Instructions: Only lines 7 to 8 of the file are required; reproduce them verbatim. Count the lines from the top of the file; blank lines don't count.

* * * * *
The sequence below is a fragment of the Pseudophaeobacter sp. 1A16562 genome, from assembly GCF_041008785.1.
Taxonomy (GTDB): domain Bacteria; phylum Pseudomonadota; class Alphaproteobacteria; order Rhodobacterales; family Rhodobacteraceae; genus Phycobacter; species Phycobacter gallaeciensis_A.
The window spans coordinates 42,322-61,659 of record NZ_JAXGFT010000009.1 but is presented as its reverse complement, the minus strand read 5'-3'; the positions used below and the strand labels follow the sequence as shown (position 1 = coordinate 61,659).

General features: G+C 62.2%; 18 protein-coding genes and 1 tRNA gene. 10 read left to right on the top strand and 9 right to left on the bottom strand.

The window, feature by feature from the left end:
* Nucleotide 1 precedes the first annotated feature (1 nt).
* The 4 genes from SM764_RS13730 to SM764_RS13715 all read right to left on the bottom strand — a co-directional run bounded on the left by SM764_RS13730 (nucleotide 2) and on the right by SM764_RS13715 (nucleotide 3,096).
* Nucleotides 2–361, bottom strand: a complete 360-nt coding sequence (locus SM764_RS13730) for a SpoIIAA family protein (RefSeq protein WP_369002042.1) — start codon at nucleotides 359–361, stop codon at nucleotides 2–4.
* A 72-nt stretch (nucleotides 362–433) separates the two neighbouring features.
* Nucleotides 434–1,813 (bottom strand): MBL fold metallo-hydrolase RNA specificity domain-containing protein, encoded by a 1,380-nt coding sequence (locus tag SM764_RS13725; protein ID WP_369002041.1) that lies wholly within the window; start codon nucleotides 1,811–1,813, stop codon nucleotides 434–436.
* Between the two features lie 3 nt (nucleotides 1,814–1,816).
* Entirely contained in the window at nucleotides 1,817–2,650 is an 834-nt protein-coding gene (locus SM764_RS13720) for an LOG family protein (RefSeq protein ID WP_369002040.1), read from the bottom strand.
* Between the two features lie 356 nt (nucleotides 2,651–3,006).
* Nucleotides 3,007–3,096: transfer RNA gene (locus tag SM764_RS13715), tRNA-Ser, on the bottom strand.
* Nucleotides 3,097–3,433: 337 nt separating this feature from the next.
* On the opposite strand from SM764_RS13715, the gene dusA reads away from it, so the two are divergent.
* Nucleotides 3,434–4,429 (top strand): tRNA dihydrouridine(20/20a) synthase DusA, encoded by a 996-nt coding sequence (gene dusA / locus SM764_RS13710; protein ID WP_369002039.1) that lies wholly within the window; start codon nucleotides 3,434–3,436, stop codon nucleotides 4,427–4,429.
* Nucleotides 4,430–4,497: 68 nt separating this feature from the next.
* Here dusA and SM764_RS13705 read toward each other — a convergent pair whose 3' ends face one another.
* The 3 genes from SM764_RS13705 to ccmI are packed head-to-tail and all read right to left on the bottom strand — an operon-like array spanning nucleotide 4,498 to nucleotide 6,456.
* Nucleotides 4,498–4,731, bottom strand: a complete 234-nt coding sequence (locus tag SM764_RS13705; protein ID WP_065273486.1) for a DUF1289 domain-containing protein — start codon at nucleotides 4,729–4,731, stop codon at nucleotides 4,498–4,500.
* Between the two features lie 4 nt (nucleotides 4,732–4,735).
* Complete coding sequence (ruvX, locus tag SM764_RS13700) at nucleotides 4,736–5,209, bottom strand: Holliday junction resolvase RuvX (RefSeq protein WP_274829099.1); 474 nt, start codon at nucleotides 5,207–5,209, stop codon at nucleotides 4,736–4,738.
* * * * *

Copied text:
* The 4 genes from SM764_RS13730 to SM764_RS13715 all read right to left on the bottom strand — a co-directional run bounded on the left by SM764_RS13730 (nucleotide 2) and on the right by SM764_RS13715 (nucleotide 3,096).
* Nucleotides 2–361, bottom strand: a complete 360-nt coding sequence (locus SM764_RS13730) for a SpoIIAA family protein (RefSeq protein WP_369002042.1) — start codon at nucleotides 359–361, stop codon at nucleotides 2–4.